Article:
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bigJohninvegas

680 posts in 1968 days


#9 posted 06-09-2019 10:27 PM

I agree with how Bill compared tool quality.
My first set of tools as a beginner were Sorby. They have been good tools, and I still have them.
So right after I got them, it was pointed out to me that they are made of Steel from Sheffield England.
Apparently that’s really good tool steel. And it was also pointed out to me that most of the English tools are made of the same steel.
So try not to limit yourself as I did. Sorby, Crown, Henry Taylor, to name a few. Same steel, different prices.
Check length of flute. Best bang for the buck.

-- John

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Karda

1698 posts in 1059 days


#10 posted 06-09-2019 11:06 PM

ok thanks

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Wildwood

2737 posts in 2640 days


#11 posted 06-10-2019 12:12 PM

Not knocking BB’s, Hurricane, or Harbor Freight’s HSS tools, none of those were available when got into turning wood. I am embarrassed to tell you what my first set of tools cost back then!

First to say cost of tools don’t make you a woodturner! My first step up in quality turning tool was red handle skews (1/2” & 1”) and roughing gouge bought in store. Imagine my dismay when found out those tools often went on sale for less money. My next step up in quality was a massive buy from Crafts Supplies, that got me free shipping. Don’t know if they still do that today. Because got quanity discound bought Henry Taylor & Sorby spindle & bowl gouges and heavy duty scrapers. Except for spindle a bowl gouges still have some of those tools. Along the way replaced some of those tools with their Artsisan spindle gouges & skews would tell you to look else where today for better value. Those artisan tools made by Henry Taylor.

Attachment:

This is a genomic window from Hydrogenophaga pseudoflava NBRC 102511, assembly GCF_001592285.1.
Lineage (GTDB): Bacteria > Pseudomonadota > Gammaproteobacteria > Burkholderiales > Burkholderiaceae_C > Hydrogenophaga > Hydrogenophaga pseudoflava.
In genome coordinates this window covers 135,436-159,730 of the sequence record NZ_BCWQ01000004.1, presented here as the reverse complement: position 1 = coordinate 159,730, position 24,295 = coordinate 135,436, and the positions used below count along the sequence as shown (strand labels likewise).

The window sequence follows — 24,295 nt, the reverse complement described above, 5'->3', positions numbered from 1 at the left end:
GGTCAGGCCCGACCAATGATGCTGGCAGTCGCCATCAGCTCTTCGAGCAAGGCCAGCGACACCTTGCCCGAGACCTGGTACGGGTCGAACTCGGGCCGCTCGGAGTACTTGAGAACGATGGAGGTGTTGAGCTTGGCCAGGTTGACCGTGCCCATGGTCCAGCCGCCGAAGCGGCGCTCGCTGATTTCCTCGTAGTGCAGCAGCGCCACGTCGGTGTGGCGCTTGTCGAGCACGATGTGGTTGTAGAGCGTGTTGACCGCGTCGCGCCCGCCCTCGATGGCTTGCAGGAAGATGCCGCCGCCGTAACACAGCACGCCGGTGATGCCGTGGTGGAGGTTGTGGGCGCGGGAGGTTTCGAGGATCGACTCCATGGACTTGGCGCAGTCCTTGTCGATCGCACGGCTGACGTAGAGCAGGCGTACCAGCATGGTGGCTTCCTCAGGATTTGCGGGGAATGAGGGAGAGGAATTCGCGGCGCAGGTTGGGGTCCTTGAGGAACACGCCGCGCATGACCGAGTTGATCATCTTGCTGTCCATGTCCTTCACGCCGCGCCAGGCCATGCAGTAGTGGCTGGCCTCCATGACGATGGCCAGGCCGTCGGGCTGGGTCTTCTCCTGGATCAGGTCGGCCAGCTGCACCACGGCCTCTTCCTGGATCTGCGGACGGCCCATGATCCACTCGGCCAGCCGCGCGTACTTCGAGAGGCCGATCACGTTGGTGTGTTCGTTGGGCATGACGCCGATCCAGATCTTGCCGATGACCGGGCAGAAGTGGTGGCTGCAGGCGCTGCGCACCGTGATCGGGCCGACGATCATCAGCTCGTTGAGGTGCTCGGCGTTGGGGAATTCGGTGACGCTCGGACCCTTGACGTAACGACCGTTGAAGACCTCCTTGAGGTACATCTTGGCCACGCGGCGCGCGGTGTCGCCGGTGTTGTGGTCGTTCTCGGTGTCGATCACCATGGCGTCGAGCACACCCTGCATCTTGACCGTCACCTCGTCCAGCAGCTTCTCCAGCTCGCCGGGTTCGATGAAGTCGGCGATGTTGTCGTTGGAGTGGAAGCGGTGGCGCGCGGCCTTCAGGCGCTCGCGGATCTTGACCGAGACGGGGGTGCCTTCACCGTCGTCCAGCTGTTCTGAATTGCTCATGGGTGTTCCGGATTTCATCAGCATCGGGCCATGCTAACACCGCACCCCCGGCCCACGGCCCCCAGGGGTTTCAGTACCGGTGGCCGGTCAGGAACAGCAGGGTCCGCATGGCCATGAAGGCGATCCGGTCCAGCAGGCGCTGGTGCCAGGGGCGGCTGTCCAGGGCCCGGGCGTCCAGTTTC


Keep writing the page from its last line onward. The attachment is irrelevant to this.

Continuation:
Picked up a 5/8” Crown HSS bowl gouge at Woodworker’s supplies on a trip back home from turning syposium, retired that tool few years back and replaced it with same size Thompson. Dicovered & bought P & N spindle gouges, & Henry Talylor, and Hamlet 1/4” roundf skew & other supplies from Packard Woodworks along the way.

To sum it up could name best suppliers of woodturners tools on one hand or two first starting out. That’s no longer true today! Lot of the steel mills in Sheffield England have closed down. Tool vendors there buy steel from around the world. Cutting to size, putting handle & bevel on the tool counts as manufacturing today. Yes, lot of steel comes from China today and new vendors buy complete tools & sets and sell them for lot less than name brand tools! What hasn’t changed is some vendors offering quanity discounts if buy more than one tool at a time or running sales on select tools. That’s why have recommended both Craft Supplies & Packard Woodworks for years!

Have never stopped saying buy what you can afford!

-- Bill

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LeeMills

678 posts in 1807 days


#12 posted 06-11-2019 05:14 AM

I have both Sorby and Hurricane and I can’t tell a lot of difference. As to size the Hurricane are sized by the UK standard but they do not say where they are made; they may be made in PRC and speced to UK. At best I would say the Sorby stays sharp 50% longer but it hard to tell since I only resharpen twice at the most in a single turning (item).

-- We cannot solve our problems with the same thinking we used when we created them. Albert Einstein

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Karda

1698 posts in 1059 days


#13 posted 06-11-2019 05:18 AM

ok thanks

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Greg66

30 posts in 163 days


#14 posted 06-11-2019 07:39 AM

The type of high speed is more important than the brand. I wouldn’t buy anything made of M2. M42 is vastly superior, it will get significantly sharper and will cut at least twice as long. Powdered metal tech is even better, after using a tool made from it you won’t be happy going back. You really have to use it to believe how much better it is.

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gwilki

322 posts in 1979 days


#15 posted 06-11-2019 01:01 PM

One other thing that you may want to consider, Karda, is flute shape. If you like the gouge you are replacing, look for the same flute shape in your replacement. V shape, U shape, and parabolic shape remove wood quite differently, all other things being equal.

-- Grant Wilkinson, Ottawa ON